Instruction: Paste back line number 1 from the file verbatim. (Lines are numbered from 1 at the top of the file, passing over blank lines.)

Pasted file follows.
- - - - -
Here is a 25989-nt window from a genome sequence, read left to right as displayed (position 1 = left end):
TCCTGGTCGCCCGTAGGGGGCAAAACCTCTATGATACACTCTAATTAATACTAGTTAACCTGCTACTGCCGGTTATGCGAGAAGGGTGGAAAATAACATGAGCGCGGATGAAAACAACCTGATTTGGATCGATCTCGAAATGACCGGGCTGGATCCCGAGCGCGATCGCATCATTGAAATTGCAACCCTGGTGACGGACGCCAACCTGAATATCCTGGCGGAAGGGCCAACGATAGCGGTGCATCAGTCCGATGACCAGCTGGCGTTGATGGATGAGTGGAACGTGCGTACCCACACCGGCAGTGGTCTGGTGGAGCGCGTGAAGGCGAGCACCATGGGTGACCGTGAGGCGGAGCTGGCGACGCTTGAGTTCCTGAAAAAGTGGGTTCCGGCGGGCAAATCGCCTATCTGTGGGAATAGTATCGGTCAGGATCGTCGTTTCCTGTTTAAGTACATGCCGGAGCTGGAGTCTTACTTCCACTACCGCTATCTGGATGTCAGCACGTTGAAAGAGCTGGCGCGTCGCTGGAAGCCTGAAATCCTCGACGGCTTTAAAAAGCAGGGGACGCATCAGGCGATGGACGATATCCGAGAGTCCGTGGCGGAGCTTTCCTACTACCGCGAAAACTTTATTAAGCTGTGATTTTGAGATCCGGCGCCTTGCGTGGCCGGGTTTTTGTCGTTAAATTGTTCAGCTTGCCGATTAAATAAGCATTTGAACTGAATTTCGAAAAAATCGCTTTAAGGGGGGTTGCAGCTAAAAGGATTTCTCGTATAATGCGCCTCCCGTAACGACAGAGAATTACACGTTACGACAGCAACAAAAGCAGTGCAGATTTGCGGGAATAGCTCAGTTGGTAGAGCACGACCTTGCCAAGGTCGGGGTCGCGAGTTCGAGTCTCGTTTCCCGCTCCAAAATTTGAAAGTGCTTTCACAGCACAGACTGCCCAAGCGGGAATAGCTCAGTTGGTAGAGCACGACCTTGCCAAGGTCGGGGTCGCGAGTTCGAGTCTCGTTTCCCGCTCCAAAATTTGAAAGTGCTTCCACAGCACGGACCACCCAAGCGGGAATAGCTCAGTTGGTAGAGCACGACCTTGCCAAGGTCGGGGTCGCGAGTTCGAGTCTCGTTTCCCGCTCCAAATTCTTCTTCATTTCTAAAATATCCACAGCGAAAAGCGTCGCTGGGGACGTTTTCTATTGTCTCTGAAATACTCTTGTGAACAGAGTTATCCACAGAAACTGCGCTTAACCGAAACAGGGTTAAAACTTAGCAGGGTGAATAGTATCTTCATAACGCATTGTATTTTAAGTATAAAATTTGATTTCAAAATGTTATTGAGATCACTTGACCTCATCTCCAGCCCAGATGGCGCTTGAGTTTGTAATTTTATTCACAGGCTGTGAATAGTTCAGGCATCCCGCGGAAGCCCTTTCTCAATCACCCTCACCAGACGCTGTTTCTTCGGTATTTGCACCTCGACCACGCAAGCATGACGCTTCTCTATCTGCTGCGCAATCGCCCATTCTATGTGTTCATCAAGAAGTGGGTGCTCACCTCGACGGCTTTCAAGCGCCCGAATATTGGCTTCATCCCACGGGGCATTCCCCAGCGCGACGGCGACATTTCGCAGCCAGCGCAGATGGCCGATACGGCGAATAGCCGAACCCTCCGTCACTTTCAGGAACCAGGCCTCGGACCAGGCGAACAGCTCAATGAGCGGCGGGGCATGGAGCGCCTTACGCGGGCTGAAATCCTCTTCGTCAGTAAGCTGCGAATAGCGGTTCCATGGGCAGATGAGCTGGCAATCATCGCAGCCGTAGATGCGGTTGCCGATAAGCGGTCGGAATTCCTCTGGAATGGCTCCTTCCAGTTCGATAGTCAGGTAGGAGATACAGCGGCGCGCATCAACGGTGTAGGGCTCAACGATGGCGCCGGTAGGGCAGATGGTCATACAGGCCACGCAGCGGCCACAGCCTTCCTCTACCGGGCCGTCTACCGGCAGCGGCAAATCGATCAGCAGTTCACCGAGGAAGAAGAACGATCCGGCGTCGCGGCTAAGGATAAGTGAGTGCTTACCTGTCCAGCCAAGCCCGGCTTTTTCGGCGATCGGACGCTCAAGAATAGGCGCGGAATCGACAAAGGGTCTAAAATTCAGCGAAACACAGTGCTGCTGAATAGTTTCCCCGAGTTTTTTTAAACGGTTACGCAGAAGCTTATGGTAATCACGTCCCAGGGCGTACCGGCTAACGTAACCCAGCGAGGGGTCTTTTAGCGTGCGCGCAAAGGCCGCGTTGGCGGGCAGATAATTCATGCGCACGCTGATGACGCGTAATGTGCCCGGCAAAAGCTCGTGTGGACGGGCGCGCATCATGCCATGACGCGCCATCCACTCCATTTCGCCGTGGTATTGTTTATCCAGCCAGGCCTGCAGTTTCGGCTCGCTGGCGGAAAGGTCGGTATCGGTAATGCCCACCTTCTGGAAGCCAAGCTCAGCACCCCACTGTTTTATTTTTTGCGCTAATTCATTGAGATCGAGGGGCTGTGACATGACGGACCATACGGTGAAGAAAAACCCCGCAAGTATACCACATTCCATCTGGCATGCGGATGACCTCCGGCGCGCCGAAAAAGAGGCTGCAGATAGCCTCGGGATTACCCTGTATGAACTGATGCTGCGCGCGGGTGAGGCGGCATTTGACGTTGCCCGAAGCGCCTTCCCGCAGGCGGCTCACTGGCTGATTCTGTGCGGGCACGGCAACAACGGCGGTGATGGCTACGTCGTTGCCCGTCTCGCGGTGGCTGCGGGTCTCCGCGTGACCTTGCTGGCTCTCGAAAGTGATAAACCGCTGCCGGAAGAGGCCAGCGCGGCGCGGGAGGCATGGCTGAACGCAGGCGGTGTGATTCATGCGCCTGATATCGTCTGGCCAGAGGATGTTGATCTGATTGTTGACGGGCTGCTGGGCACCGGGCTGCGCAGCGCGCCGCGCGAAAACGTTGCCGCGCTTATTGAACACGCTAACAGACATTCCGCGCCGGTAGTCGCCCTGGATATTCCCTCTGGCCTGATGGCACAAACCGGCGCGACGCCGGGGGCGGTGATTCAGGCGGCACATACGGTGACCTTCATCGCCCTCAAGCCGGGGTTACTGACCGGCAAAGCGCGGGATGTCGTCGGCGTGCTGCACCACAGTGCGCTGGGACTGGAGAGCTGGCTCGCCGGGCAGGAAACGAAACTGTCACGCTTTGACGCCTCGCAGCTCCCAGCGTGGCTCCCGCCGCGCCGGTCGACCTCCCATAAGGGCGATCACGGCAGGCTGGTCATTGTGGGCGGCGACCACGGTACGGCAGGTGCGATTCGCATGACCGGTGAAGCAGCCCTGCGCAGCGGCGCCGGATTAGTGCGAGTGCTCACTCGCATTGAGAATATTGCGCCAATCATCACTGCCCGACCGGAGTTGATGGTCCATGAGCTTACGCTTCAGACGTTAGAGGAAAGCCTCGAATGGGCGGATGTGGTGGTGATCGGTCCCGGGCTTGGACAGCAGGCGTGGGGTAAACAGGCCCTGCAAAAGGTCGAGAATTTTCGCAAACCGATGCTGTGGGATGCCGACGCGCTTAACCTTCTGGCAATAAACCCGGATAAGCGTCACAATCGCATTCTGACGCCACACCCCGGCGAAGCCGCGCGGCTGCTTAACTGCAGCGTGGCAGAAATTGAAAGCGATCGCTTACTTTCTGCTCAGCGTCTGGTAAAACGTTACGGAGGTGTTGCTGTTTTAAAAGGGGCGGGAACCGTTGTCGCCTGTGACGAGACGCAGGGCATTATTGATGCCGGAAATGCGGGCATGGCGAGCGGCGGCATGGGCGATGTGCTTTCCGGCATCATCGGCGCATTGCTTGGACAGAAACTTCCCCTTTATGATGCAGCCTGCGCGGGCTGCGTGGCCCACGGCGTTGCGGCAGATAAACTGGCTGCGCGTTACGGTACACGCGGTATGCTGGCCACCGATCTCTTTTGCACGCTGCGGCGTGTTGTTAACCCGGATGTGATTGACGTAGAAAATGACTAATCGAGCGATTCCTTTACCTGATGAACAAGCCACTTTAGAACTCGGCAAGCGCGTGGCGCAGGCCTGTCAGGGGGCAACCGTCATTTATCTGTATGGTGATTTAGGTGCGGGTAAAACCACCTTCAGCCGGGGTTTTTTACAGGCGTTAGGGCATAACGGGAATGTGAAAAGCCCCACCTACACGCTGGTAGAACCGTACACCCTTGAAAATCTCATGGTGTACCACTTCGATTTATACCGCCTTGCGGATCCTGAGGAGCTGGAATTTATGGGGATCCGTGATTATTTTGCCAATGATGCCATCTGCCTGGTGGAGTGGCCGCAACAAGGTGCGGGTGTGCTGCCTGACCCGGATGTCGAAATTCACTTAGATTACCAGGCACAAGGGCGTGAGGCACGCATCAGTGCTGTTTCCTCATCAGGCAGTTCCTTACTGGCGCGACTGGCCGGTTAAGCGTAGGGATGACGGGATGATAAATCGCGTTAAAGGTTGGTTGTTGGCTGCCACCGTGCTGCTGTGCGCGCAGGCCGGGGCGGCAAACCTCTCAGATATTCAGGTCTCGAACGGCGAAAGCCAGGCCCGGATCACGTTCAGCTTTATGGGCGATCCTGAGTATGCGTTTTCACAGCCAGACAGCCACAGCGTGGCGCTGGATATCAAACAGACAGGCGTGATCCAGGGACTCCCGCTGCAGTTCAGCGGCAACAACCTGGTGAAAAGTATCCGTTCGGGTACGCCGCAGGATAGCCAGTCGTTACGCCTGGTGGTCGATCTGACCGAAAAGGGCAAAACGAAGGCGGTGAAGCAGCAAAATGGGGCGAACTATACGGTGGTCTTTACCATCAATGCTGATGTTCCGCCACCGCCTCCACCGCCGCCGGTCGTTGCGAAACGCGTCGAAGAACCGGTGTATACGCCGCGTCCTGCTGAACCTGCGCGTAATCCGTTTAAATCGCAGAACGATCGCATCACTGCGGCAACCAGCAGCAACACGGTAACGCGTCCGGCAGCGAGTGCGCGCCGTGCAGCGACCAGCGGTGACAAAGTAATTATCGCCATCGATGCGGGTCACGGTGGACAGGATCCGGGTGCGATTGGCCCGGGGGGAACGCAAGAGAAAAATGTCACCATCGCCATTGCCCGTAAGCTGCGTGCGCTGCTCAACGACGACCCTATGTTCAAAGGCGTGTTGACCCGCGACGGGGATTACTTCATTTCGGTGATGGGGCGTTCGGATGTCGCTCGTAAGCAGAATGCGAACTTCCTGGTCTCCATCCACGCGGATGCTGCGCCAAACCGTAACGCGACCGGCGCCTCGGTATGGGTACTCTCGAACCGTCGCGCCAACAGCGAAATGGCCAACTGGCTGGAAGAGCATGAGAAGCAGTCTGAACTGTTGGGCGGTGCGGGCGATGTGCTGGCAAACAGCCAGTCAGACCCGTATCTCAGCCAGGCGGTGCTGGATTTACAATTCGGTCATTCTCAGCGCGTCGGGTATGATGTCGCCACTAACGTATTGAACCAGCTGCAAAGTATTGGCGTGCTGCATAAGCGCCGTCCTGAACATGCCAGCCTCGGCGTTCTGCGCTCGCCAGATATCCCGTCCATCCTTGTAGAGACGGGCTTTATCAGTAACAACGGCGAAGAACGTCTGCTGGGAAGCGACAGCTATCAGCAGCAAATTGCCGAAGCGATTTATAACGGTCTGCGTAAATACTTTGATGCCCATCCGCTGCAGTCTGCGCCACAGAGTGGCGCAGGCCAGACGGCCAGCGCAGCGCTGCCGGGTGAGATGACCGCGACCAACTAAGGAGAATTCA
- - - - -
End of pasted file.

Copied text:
Here is a 25989-nt window from a genome sequence, read left to right as displayed (position 1 = left end):